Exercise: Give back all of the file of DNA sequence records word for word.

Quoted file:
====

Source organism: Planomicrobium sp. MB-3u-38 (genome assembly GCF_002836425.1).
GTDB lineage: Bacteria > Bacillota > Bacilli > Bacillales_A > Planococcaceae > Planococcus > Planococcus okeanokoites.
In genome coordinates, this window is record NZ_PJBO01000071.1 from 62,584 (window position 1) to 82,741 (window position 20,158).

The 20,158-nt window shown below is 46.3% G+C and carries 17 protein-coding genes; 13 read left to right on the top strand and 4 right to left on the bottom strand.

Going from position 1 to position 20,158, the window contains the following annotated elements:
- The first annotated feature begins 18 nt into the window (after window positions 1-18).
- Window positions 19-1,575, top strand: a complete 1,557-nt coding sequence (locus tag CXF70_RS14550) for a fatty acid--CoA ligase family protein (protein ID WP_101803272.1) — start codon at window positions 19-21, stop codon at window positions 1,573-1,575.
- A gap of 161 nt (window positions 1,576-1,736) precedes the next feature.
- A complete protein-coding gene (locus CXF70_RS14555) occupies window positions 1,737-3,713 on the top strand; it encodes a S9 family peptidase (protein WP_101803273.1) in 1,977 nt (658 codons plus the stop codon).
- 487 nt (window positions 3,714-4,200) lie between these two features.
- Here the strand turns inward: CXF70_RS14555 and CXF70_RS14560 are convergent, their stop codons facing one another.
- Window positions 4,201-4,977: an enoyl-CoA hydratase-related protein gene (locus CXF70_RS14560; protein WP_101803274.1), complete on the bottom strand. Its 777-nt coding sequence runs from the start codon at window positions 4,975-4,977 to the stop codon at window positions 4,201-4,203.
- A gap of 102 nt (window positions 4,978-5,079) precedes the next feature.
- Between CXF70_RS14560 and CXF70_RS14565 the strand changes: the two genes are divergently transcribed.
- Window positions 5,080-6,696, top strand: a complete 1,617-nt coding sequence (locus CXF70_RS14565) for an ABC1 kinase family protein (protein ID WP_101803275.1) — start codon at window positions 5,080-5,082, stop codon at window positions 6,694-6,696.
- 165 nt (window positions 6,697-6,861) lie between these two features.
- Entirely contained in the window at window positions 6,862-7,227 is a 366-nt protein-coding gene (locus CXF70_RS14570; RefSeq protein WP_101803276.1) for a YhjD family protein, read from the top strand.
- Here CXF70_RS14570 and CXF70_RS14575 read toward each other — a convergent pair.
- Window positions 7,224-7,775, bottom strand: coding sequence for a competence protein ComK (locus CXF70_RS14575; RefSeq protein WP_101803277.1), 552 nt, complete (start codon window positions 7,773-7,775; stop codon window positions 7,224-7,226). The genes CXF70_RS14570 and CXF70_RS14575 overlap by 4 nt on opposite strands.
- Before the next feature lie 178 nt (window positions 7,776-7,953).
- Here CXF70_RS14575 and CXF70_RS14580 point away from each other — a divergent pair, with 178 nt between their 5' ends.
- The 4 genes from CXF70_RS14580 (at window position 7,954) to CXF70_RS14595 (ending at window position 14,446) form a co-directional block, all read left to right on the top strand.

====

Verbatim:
Source organism: Planomicrobium sp. MB-3u-38 (genome assembly GCF_002836425.1).
GTDB lineage: Bacteria > Bacillota > Bacilli > Bacillales_A > Planococcaceae > Planococcus > Planococcus okeanokoites.
In genome coordinates, this window is record NZ_PJBO01000071.1 from 62,584 (window position 1) to 82,741 (window position 20,158).

The 20,158-nt window shown below is 46.3% G+C and carries 17 protein-coding genes; 13 read left to right on the top strand and 4 right to left on the bottom strand.

Going from position 1 to position 20,158, the window contains the following annotated elements:
- The first annotated feature begins 18 nt into the window (after window positions 1-18).
- Window positions 19-1,575, top strand: a complete 1,557-nt coding sequence (locus tag CXF70_RS14550) for a fatty acid--CoA ligase family protein (protein ID WP_101803272.1) — start codon at window positions 19-21, stop codon at window positions 1,573-1,575.
- A gap of 161 nt (window positions 1,576-1,736) precedes the next feature.
- A complete protein-coding gene (locus CXF70_RS14555) occupies window positions 1,737-3,713 on the top strand; it encodes a S9 family peptidase (protein WP_101803273.1) in 1,977 nt (658 codons plus the stop codon).
- 487 nt (window positions 3,714-4,200) lie between these two features.
- Here the strand turns inward: CXF70_RS14555 and CXF70_RS14560 are convergent, their stop codons facing one another.
- Window positions 4,201-4,977: an enoyl-CoA hydratase-related protein gene (locus CXF70_RS14560; protein WP_101803274.1), complete on the bottom strand. Its 777-nt coding sequence runs from the start codon at window positions 4,975-4,977 to the stop codon at window positions 4,201-4,203.
- A gap of 102 nt (window positions 4,978-5,079) precedes the next feature.
- Between CXF70_RS14560 and CXF70_RS14565 the strand changes: the two genes are divergently transcribed.
- Window positions 5,080-6,696, top strand: a complete 1,617-nt coding sequence (locus CXF70_RS14565) for an ABC1 kinase family protein (protein ID WP_101803275.1) — start codon at window positions 5,080-5,082, stop codon at window positions 6,694-6,696.
- 165 nt (window positions 6,697-6,861) lie between these two features.
- Entirely contained in the window at window positions 6,862-7,227 is a 366-nt protein-coding gene (locus CXF70_RS14570; RefSeq protein WP_101803276.1) for a YhjD family protein, read from the top strand.
- Here CXF70_RS14570 and CXF70_RS14575 read toward each other — a convergent pair.
- Window positions 7,224-7,775, bottom strand: coding sequence for a competence protein ComK (locus CXF70_RS14575; RefSeq protein WP_101803277.1), 552 nt, complete (start codon window positions 7,773-7,775; stop codon window positions 7,224-7,226). The genes CXF70_RS14570 and CXF70_RS14575 overlap by 4 nt on opposite strands.
- Before the next feature lie 178 nt (window positions 7,776-7,953).
- Here CXF70_RS14575 and CXF70_RS14580 point away from each other — a divergent pair, with 178 nt between their 5' ends.
- The 4 genes from CXF70_RS14580 (at window position 7,954) to CXF70_RS14595 (ending at window position 14,446) form a co-directional block, all read left to right on the top strand.